Do you know what's the number one question asked by inexperienced weight lifters when they discover a new exercise? It's " What muscle (s) does that work ?"
Unfortunately, this is probably the least useful question you can ask about a new component of a strength training workout. After all, the body is not simply a collection of parts. Just because muscles are separate and distinct does not mean they exist in isolation.
Actually, the parts of the body work together as one, and they're inseparable. When a new trainee tries to work out one part of the body without understanding this concept, he sets himself up for failure. Do not be the sort of weight lifter who is destined to fail. If you keep in mind a few simple facts, you'll make progress and be well on your way towards success.
Two basic types of weight-lifting exercises
Weight lifting moves can be divided into two categories: compound movements, and isolation movements.
Isolation moves involve only one muscle. They're familiar to most people because so many folks in the gym perform them. Some examples of isolation moves include biceps curls, triceps kickbacks, hamstring curls, and shoulder raises.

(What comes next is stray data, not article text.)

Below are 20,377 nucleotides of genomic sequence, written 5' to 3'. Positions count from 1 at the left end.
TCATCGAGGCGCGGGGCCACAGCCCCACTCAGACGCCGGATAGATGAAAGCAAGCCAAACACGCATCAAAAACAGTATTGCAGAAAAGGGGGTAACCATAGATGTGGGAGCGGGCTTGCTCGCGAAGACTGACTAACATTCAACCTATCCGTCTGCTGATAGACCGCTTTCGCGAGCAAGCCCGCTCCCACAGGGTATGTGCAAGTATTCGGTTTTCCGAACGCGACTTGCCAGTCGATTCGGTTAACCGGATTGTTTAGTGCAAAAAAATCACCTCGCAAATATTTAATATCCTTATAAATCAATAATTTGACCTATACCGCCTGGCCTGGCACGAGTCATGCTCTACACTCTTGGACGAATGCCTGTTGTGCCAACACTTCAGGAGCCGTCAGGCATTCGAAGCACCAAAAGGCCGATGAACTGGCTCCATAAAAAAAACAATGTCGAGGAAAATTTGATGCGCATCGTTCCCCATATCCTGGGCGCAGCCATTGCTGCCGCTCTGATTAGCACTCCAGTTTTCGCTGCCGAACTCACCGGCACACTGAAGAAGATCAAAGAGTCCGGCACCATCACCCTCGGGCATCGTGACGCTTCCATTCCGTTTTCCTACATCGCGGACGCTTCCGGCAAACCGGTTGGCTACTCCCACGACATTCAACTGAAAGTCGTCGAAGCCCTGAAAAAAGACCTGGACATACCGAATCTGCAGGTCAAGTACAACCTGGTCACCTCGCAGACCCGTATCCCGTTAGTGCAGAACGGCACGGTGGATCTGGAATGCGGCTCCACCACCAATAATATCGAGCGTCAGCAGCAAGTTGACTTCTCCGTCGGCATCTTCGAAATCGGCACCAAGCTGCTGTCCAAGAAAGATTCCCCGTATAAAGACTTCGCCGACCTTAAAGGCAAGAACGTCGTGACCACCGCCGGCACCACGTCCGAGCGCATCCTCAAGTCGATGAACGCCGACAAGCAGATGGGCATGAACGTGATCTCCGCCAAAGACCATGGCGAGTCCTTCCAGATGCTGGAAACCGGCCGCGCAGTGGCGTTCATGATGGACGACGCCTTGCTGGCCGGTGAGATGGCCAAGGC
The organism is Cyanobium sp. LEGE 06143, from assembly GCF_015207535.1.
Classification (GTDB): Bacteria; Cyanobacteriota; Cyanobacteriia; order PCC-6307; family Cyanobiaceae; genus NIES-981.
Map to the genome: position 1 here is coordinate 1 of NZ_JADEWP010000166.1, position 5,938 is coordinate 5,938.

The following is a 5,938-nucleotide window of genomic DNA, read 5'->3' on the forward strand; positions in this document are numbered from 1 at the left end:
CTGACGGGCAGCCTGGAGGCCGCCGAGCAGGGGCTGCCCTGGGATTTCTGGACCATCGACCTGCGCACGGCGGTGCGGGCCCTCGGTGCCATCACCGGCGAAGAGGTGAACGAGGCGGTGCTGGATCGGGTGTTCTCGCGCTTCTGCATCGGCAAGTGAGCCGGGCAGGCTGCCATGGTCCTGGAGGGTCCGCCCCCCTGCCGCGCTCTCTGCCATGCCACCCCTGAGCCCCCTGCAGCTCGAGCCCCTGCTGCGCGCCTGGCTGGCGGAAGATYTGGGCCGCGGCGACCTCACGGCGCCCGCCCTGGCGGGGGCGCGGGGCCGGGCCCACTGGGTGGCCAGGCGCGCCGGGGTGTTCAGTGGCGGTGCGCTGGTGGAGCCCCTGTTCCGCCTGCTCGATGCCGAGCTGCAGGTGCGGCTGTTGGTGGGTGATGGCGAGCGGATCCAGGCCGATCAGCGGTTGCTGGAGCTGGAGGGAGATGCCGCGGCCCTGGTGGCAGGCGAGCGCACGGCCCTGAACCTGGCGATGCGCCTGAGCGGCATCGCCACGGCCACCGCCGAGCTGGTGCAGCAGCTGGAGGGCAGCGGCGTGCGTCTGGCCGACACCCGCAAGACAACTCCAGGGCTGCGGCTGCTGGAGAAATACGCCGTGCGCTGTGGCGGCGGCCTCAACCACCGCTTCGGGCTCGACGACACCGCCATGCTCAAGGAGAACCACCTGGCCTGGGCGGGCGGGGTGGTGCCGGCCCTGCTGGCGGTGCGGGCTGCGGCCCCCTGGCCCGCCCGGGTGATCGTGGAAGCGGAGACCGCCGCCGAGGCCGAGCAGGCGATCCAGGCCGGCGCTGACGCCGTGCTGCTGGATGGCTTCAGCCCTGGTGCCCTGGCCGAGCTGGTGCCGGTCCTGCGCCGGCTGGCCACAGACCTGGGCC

Compound movements, on the other hand, involve more than one muscle. They also require you to move at least 2 joints. Some examples are: squats, overhead presses, bench presses, and pull-ups.
Train movements not muscles
In the long term, it does very little good to use isolation moves. The people who conceptualize weight training as merely the act of training a muscle miss out on the larger picture.
They should be training movements like squats, bench presses, power cleans, and the like. This is the sort of exercise that gives long-repeating results, and with a half-dozen or so of these compound moves, they can get a full-body workout that can prepare them for virtually anything that life and / or sport throws at them .